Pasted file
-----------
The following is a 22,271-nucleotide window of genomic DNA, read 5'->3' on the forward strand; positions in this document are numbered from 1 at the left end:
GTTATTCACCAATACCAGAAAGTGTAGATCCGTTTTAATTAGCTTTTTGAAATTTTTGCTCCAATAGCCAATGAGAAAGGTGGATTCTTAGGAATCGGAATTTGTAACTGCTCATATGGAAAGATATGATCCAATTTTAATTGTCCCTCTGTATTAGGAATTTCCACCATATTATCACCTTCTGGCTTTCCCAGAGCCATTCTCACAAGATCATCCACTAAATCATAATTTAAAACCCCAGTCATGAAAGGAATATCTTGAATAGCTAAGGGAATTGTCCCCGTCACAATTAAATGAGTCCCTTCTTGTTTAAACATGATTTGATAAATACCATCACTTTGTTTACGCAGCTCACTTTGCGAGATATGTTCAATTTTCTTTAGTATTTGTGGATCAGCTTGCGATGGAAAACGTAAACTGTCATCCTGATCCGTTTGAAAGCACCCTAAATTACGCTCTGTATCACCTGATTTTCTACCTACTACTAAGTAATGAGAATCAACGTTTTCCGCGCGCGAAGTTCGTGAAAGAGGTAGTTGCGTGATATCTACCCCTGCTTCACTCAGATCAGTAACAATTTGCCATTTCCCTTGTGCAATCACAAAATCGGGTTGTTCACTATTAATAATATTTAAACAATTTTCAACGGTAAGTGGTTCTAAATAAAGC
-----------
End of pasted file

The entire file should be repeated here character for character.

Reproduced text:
The following is a 22,271-nucleotide window of genomic DNA, read 5'->3' on the forward strand; positions in this document are numbered from 1 at the left end:
GTTATTCACCAATACCAGAAAGTGTAGATCCGTTTTAATTAGCTTTTTGAAATTTTTGCTCCAATAGCCAATGAGAAAGGTGGATTCTTAGGAATCGGAATTTGTAACTGCTCATATGGAAAGATATGATCCAATTTTAATTGTCCCTCTGTATTAGGAATTTCCACCATATTATCACCTTCTGGCTTTCCCAGAGCCATTCTCACAAGATCATCCACTAAATCATAATTTAAAACCCCAGTCATGAAAGGAATATCTTGAATAGCTAAGGGAATTGTCCCCGTCACAATTAAATGAGTCCCTTCTTGTTTAAACATGATTTGATAAATACCATCACTTTGTTTACGCAGCTCACTTTGCGAGATATGTTCAATTTTCTTTAGTATTTGTGGATCAGCTTGCGATGGAAAACGTAAACTGTCATCCTGATCCGTTTGAAAGCACCCTAAATTACGCTCTGTATCACCTGATTTTCTACCTACTACTAAGTAATGAGAATCAACGTTTTCCGCGCGCGAAGTTCGTGAAAGAGGTAGTTGCGTGATATCTACCCCTGCTTCACTCAGATCAGTAACAATTTGCCATTTCCCTTGTGCAATCACAAAATCGGGTTGTTCACTATTAATAATATTTAAACAATTTTCAACGGTAAGTGGTTCTAAATAAAGC